Benefits of Breastfeeding

Breastfeeding

Did you know that the national average of breastfed infants at 6 months is 51.4%, but drops down to 29.2% at 12 months of age?  Idaho alone shows that 58.2% of infants are breastfed at 6 months while only 27.9% of infants are breastfed at 12 months.1 The American Academy of Pediatrics (AAP) recommends breastfeeding for at least up to 12 months, while the World Health Organization (WHO) recommends to continue breastfeeding up to 2 years of age or longer.2

Why is this?

Breastfeeding your infant has many benefits:

  • Breast milk naturally contains nutrients infants need to grow and develop3
  • Breast milk has antibodies that can help build up the infants immune system
  • Reduce likelihood for ear infection4
  • Decrease risk in diarrheal disease
  • Protection from allergies, such as eczema

Although breastfeeding provides many benefits to the infant, it also has many benefits for the mother:

  • Tends to be easier for the mother to lose weight after pregnancy
  • Can help the uterus get back to normal size with the oxytocin release
  • Reduce risk of osteoporosis
  • Decrease risk of breast, uterine, and ovarian cancer
  • Increase emotional health by reducing anxiety, creating a stronger bond with the child, and more
  • Potential economic savings

According to findings from WHO and a new series on breastfeeding published January 2016 in “The Lancet”, breastfeeding can result in large economic savings. Just in the U.S., boosting breastfeeding rates for infants below 6 months could cut treatment costs of common childhood illnesses, such as pneumonia, diarrhea and asthma, by almost $300 billion.5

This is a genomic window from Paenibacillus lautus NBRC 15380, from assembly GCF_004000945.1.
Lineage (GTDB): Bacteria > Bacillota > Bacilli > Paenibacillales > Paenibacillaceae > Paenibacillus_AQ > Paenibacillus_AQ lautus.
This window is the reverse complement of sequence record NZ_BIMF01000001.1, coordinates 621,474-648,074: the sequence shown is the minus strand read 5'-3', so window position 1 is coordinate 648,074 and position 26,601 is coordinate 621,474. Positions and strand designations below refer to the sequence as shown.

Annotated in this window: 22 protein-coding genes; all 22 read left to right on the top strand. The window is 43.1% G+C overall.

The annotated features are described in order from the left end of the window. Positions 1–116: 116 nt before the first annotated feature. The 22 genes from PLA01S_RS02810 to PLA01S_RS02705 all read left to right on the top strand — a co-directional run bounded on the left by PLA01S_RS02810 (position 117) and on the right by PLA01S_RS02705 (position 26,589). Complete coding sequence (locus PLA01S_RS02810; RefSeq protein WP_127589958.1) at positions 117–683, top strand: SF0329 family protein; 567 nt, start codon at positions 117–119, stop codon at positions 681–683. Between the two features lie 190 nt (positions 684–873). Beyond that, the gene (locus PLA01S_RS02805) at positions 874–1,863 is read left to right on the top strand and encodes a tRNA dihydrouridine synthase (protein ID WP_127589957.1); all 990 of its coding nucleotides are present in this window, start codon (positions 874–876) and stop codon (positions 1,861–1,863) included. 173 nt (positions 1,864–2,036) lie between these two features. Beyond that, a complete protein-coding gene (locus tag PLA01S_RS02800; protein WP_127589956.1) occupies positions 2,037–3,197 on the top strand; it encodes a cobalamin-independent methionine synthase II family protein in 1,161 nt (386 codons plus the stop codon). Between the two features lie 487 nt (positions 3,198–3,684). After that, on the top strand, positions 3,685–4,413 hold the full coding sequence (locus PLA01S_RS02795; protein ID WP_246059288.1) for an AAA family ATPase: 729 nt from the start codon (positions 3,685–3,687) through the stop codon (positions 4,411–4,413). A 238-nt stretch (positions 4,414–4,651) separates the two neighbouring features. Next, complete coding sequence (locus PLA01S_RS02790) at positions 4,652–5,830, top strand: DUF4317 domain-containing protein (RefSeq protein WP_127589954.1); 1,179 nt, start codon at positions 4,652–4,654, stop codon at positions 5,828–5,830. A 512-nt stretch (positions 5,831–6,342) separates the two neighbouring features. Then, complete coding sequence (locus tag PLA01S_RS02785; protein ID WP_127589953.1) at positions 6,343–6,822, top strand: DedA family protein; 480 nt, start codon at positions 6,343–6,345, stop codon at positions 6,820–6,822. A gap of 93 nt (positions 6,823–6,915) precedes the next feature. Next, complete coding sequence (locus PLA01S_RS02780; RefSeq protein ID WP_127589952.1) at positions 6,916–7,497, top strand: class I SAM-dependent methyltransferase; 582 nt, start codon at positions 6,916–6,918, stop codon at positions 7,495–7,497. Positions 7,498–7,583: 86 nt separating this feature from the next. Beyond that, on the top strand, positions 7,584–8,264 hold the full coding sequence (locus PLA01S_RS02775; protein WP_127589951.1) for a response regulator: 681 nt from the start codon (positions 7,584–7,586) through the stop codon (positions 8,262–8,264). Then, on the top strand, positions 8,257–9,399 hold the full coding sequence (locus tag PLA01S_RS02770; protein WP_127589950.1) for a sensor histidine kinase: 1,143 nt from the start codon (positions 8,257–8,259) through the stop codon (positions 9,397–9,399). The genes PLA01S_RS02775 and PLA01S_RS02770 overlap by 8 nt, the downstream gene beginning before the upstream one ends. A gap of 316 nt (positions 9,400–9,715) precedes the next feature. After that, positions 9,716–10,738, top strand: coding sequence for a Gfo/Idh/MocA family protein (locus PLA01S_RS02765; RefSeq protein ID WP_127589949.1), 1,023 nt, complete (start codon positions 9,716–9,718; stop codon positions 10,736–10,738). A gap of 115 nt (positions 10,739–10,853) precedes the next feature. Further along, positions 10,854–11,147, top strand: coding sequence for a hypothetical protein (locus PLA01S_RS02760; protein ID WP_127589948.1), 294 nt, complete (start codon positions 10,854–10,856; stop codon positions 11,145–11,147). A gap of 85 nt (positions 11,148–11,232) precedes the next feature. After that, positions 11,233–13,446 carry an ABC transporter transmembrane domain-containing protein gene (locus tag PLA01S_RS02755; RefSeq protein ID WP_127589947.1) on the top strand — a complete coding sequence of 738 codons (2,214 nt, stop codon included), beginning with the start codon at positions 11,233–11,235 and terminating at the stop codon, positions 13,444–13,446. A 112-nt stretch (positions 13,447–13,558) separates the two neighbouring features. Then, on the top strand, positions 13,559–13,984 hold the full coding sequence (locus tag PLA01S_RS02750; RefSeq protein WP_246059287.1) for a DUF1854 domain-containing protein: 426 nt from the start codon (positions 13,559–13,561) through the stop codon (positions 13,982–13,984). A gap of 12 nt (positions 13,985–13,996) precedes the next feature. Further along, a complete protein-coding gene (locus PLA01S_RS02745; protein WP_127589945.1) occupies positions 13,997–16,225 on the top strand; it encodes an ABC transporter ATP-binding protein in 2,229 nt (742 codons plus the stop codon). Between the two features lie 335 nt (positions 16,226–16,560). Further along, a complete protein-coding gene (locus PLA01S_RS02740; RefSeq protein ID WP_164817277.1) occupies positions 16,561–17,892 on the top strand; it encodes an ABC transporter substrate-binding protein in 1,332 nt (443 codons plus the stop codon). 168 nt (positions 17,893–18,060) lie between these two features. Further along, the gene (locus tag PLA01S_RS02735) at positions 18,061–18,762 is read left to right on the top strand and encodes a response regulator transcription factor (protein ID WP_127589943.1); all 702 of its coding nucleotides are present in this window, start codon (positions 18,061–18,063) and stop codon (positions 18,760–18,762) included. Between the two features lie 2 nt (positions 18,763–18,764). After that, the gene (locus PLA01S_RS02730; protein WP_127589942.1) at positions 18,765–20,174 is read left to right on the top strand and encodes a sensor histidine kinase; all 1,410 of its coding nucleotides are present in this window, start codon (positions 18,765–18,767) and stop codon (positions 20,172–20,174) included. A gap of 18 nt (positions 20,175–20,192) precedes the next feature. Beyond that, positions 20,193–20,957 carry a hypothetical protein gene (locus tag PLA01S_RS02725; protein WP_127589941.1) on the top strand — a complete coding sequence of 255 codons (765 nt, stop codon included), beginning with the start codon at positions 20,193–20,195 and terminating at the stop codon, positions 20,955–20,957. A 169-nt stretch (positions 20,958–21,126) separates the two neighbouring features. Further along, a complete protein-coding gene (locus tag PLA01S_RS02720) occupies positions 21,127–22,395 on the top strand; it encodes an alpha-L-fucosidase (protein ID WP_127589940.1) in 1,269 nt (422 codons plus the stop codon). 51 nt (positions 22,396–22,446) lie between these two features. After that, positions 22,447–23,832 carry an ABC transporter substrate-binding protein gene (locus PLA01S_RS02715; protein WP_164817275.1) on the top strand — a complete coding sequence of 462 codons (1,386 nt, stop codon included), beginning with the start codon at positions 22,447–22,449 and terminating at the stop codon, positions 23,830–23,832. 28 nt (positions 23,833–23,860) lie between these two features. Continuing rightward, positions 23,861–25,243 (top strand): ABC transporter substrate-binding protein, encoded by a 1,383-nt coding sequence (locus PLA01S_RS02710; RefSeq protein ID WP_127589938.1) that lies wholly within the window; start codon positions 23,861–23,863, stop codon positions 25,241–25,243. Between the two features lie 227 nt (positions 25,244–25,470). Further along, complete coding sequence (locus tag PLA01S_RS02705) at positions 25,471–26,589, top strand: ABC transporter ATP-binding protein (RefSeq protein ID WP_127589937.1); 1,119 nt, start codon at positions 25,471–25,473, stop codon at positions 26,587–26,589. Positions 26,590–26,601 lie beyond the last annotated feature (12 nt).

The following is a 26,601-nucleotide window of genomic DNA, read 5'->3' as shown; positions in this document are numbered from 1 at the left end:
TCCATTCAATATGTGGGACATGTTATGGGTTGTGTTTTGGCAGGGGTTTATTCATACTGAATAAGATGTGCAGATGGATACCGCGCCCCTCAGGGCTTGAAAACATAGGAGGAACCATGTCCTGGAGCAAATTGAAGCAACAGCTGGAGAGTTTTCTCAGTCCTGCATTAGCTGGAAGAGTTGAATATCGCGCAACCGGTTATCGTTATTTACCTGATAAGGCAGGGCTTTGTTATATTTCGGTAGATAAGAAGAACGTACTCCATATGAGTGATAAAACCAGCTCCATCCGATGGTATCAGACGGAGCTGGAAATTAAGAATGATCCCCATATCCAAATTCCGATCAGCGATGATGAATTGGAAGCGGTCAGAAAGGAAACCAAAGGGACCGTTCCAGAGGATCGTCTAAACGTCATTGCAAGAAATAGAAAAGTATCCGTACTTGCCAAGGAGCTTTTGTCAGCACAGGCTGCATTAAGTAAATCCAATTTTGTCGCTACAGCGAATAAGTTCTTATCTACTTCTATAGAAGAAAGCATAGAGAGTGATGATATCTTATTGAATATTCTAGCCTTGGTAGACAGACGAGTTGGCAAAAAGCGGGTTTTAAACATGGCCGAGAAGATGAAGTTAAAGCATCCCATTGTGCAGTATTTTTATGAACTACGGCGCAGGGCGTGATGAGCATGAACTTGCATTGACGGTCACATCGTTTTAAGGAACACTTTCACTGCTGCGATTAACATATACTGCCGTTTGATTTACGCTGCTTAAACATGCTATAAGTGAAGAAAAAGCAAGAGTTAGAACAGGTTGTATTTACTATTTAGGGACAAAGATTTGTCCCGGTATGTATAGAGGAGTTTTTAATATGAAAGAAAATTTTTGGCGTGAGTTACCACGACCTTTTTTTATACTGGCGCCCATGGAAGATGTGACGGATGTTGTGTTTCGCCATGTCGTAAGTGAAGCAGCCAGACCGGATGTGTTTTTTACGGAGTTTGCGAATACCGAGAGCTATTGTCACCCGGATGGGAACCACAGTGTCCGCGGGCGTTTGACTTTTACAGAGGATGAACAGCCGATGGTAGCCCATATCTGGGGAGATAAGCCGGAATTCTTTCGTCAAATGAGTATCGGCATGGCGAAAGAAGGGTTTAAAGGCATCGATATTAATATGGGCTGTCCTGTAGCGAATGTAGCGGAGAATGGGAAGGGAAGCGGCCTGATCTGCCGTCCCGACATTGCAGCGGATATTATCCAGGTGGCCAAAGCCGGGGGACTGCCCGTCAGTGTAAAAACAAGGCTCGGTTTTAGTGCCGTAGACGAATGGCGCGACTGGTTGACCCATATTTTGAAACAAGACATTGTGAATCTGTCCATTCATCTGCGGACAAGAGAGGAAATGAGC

One of the main goals for Healthy People 2020 is to improve the health and well-being women, infants, children, and families.6 Their four objectives to help make a push for women to breastfeed their infants are:7

  1. Increase the proportion of infants who are breastfed
  2. Increase the proportion of employers that have worksite lactation support programs
  3. Reduce the proportion of breastfed newborns who receive formula supplementation within the first two days of life
  4. Increase the proportion of live births that occur in facilities that provide recommended care for lactating mothers and their babies

Graph

Where can you go to get support for breastfeeding in your community?

  • Hospital
  • Women, Infant, Children (WIC) program
  • La Leche League
  • International Lactation Consultant Association
  • Breastfeeding Helpline

For more information on where to get breastfeeding support and the benefits of breastfeeding, visit Idaho Health and Welfare.

 

Written by Idaho State University Dietetic Student,

Karlie Petti

References:
1 https://nccd.cdc.gov/NPAO_DTM/LocationSummary.aspx?statecode=94
2 http://www.cdc.gov/breastfeeding/faq/
3 https://www.nlm.nih.gov/medlineplus/ency/patientinstructions/000803.htm
4 http://www.nrdc.org/breastmilk/benefits.asp
5 http://www.who.int/maternal_child_adolescent/news_events/news/2016/exclusive-breastfeeding/en/
6 https://www.healthypeople.gov/2020/topics-objectives/topic/maternal-infant-and-child-health
7 http://www.cdc.gov/breastfeeding/policy/hp2020.htm
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